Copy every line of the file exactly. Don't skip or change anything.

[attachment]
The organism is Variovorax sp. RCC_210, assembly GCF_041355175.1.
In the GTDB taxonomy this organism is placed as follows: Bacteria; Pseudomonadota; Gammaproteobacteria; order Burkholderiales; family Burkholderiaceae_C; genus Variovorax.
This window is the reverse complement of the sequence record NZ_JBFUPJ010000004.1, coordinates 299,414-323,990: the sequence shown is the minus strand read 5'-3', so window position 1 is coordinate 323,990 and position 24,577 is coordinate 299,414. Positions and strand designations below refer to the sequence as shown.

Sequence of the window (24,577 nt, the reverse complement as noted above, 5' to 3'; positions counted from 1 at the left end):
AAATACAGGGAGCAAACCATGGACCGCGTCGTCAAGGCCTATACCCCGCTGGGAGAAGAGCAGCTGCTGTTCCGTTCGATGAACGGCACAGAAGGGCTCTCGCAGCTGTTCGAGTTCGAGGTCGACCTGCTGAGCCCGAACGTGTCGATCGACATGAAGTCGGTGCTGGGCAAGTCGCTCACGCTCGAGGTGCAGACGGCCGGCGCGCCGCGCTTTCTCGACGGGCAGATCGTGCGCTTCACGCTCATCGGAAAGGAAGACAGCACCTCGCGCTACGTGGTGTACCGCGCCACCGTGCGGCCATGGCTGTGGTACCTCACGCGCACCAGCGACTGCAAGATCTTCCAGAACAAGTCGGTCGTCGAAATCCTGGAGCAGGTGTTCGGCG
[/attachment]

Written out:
The organism is Variovorax sp. RCC_210, assembly GCF_041355175.1.
In the GTDB taxonomy this organism is placed as follows: Bacteria; Pseudomonadota; Gammaproteobacteria; order Burkholderiales; family Burkholderiaceae_C; genus Variovorax.
This window is the reverse complement of the sequence record NZ_JBFUPJ010000004.1, coordinates 299,414-323,990: the sequence shown is the minus strand read 5'-3', so window position 1 is coordinate 323,990 and position 24,577 is coordinate 299,414. Positions and strand designations below refer to the sequence as shown.

Sequence of the window (24,577 nt, the reverse complement as noted above, 5' to 3'; positions counted from 1 at the left end):
AAATACAGGGAGCAAACCATGGACCGCGTCGTCAAGGCCTATACCCCGCTGGGAGAAGAGCAGCTGCTGTTCCGTTCGATGAACGGCACAGAAGGGCTCTCGCAGCTGTTCGAGTTCGAGGTCGACCTGCTGAGCCCGAACGTGTCGATCGACATGAAGTCGGTGCTGGGCAAGTCGCTCACGCTCGAGGTGCAGACGGCCGGCGCGCCGCGCTTTCTCGACGGGCAGATCGTGCGCTTCACGCTCATCGGAAAGGAAGACAGCACCTCGCGCTACGTGGTGTACCGCGCCACCGTGCGGCCATGGCTGTGGTACCTCACGCGCACCAGCGACTGCAAGATCTTCCAGAACAAGTCGGTCGTCGAAATCCTGGAGCAGGTGTTCGGCG